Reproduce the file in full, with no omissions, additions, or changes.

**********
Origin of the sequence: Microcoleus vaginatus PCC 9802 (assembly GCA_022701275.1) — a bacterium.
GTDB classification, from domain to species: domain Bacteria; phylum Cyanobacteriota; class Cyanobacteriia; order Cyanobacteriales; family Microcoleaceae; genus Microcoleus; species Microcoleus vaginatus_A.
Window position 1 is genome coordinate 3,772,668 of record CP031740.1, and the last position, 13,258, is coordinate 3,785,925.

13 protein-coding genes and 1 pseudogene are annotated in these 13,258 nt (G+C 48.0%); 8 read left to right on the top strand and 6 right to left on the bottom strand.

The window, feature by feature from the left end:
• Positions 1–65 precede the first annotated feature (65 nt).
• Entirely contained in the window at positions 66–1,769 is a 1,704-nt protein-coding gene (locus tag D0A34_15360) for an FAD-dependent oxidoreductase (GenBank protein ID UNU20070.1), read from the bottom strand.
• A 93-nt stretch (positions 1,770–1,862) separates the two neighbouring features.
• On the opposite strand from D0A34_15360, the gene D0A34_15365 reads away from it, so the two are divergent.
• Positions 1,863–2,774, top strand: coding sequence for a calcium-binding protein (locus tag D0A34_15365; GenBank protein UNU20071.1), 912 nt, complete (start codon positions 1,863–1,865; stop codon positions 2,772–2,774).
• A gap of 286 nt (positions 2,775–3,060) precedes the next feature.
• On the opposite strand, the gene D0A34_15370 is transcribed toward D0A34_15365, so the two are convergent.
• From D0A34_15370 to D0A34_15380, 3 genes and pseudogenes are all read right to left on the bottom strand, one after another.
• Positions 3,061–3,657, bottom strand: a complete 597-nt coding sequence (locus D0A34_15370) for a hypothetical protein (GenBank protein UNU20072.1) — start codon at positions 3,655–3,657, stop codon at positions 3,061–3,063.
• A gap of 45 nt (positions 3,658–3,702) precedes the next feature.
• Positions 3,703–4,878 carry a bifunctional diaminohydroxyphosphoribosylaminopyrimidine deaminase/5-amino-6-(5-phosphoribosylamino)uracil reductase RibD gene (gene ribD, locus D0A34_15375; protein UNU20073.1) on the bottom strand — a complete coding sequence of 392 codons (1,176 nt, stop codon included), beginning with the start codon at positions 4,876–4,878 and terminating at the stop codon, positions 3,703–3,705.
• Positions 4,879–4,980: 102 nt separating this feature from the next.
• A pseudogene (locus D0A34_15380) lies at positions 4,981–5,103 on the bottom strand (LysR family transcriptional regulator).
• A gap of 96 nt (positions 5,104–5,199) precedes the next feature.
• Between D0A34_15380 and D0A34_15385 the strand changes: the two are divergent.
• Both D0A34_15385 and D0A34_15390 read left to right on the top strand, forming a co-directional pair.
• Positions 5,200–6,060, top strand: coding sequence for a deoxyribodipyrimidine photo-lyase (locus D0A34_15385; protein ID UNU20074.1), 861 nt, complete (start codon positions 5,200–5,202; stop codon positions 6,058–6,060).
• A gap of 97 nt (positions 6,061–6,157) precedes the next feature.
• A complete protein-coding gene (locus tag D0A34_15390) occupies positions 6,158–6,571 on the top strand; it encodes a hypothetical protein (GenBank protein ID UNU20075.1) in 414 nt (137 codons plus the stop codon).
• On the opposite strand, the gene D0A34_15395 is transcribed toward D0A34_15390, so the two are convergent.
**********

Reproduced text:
Origin of the sequence: Microcoleus vaginatus PCC 9802 (assembly GCA_022701275.1) — a bacterium.
GTDB classification, from domain to species: domain Bacteria; phylum Cyanobacteriota; class Cyanobacteriia; order Cyanobacteriales; family Microcoleaceae; genus Microcoleus; species Microcoleus vaginatus_A.
Window position 1 is genome coordinate 3,772,668 of record CP031740.1, and the last position, 13,258, is coordinate 3,785,925.

13 protein-coding genes and 1 pseudogene are annotated in these 13,258 nt (G+C 48.0%); 8 read left to right on the top strand and 6 right to left on the bottom strand.

The window, feature by feature from the left end:
• Positions 1–65 precede the first annotated feature (65 nt).
• Entirely contained in the window at positions 66–1,769 is a 1,704-nt protein-coding gene (locus tag D0A34_15360) for an FAD-dependent oxidoreductase (GenBank protein ID UNU20070.1), read from the bottom strand.
• A 93-nt stretch (positions 1,770–1,862) separates the two neighbouring features.
• On the opposite strand from D0A34_15360, the gene D0A34_15365 reads away from it, so the two are divergent.
• Positions 1,863–2,774, top strand: coding sequence for a calcium-binding protein (locus tag D0A34_15365; GenBank protein UNU20071.1), 912 nt, complete (start codon positions 1,863–1,865; stop codon positions 2,772–2,774).
• A gap of 286 nt (positions 2,775–3,060) precedes the next feature.
• On the opposite strand, the gene D0A34_15370 is transcribed toward D0A34_15365, so the two are convergent.
• From D0A34_15370 to D0A34_15380, 3 genes and pseudogenes are all read right to left on the bottom strand, one after another.
• Positions 3,061–3,657, bottom strand: a complete 597-nt coding sequence (locus D0A34_15370) for a hypothetical protein (GenBank protein UNU20072.1) — start codon at positions 3,655–3,657, stop codon at positions 3,061–3,063.
• A gap of 45 nt (positions 3,658–3,702) precedes the next feature.
• Positions 3,703–4,878 carry a bifunctional diaminohydroxyphosphoribosylaminopyrimidine deaminase/5-amino-6-(5-phosphoribosylamino)uracil reductase RibD gene (gene ribD, locus D0A34_15375; protein UNU20073.1) on the bottom strand — a complete coding sequence of 392 codons (1,176 nt, stop codon included), beginning with the start codon at positions 4,876–4,878 and terminating at the stop codon, positions 3,703–3,705.
• Positions 4,879–4,980: 102 nt separating this feature from the next.
• A pseudogene (locus D0A34_15380) lies at positions 4,981–5,103 on the bottom strand (LysR family transcriptional regulator).
• A gap of 96 nt (positions 5,104–5,199) precedes the next feature.
• Between D0A34_15380 and D0A34_15385 the strand changes: the two are divergent.
• Both D0A34_15385 and D0A34_15390 read left to right on the top strand, forming a co-directional pair.
• Positions 5,200–6,060, top strand: coding sequence for a deoxyribodipyrimidine photo-lyase (locus D0A34_15385; protein ID UNU20074.1), 861 nt, complete (start codon positions 5,200–5,202; stop codon positions 6,058–6,060).
• A gap of 97 nt (positions 6,061–6,157) precedes the next feature.
• A complete protein-coding gene (locus tag D0A34_15390) occupies positions 6,158–6,571 on the top strand; it encodes a hypothetical protein (GenBank protein ID UNU20075.1) in 414 nt (137 codons plus the stop codon).
• On the opposite strand, the gene D0A34_15395 is transcribed toward D0A34_15390, so the two are convergent.